– Impeachment vote against Brazilian President annulled.
– Dilma Rousseff was accused of manipulating the government budget ahead of her re-election in 2014.
– Waldir Maranhao has annulled a vote in the lower house that allowed the proceedings to go on to the Senate.
Impeachment vote against Brazilian President annulled.
Brazilian President, Dilma Rousseff has escaped the impeachment trial she was to undergo. She was accused of manipulating the government budget ahead of her re-election in 2014. The president has defended her fiscal measures as common practice in Brazil.
As it last week, Ms Rousseff was fully prepared for and anticipating her likely suspension as president. This was because she assumed, like just about everyone else in Brazil that the country’s Senate would vote in favour of a full impeachment trial.
Although, Ms Rousseff said she would fight to redeem her name which she considered a valuable asset she has after her expected suspension from office later this week over charges that she illegally hid the scale of the budget deficit.
However, Waldir Maranhao who is the acting speaker of Brazil’s lower house, has annulled a vote in the lower house that allowed the proceedings to go on to the Senate.
In his remark, he said he had identified some irregularities during the lower house session where members of the house favoured a vote for the progress of the impeachment process.
He said their vote in favour of the impeachment process to progress was motivated by party leaders and decried the public announcement made by members of the lower house on where their position lies. The decision of the speaker to annul the impeachment process was clearly unexpected by citizens and it took the president too by surprise.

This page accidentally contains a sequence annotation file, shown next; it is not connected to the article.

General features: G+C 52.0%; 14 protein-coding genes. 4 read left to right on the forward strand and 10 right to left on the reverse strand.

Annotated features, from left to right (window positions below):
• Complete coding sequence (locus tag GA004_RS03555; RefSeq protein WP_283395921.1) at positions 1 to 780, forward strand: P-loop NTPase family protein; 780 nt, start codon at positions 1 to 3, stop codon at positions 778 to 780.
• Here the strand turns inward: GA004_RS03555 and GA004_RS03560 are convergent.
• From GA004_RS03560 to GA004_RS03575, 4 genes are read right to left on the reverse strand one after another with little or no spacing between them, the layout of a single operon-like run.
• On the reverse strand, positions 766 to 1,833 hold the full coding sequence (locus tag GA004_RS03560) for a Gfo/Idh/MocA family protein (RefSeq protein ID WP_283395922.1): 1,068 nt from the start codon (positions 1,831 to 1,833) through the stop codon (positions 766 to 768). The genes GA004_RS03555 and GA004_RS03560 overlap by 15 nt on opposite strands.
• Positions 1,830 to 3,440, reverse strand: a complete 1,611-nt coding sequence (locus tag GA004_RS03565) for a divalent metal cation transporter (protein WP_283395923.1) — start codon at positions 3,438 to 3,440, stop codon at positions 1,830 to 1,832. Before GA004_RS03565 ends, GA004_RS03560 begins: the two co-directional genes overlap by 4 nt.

Reacting to the news, Ms Rousseff threw caution commenting that there was a hard fight ahead and that the effort to impeach her would amount to a usurpation attempt.
She did single out Mr Cunha and Vice-President Michel Temer of being the strategists of the rebellion. Should the impeachment of Ms Rousseff succeeds, Mr Temer would step in as interim president.
According to a BBC, it was said that following Mr Maranhao’s decision, Brazil’s currency, the real, lost more than 4% against the dollar, while the country’s stock exchange slipped more than 3%.
Investors have also faulted Ms Rousseff and her Workers’ Party for what they say are interventionist policies and see Mr Temer as being more market-friendly.
Brazil is in its worst recession in 25 years, with inflation at a 12-year-high in 2015.
The president’s approval ratings have plummeted recently, and recent polls suggest most Brazilians support her removal from office.